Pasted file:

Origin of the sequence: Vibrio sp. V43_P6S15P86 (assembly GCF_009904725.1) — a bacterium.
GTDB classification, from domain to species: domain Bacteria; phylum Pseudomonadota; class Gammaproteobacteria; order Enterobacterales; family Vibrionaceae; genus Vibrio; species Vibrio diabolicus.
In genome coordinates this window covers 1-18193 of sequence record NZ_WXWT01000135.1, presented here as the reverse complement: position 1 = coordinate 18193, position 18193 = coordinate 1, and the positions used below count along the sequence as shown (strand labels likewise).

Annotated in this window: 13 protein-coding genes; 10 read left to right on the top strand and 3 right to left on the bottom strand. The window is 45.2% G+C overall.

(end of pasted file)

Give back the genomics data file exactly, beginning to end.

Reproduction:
Origin of the sequence: Vibrio sp. V43_P6S15P86 (assembly GCF_009904725.1) — a bacterium.
GTDB classification, from domain to species: domain Bacteria; phylum Pseudomonadota; class Gammaproteobacteria; order Enterobacterales; family Vibrionaceae; genus Vibrio; species Vibrio diabolicus.
In genome coordinates this window covers 1-18193 of sequence record NZ_WXWT01000135.1, presented here as the reverse complement: position 1 = coordinate 18193, position 18193 = coordinate 1, and the positions used below count along the sequence as shown (strand labels likewise).

Annotated in this window: 13 protein-coding genes; 10 read left to right on the top strand and 3 right to left on the bottom strand. The window is 45.2% G+C overall.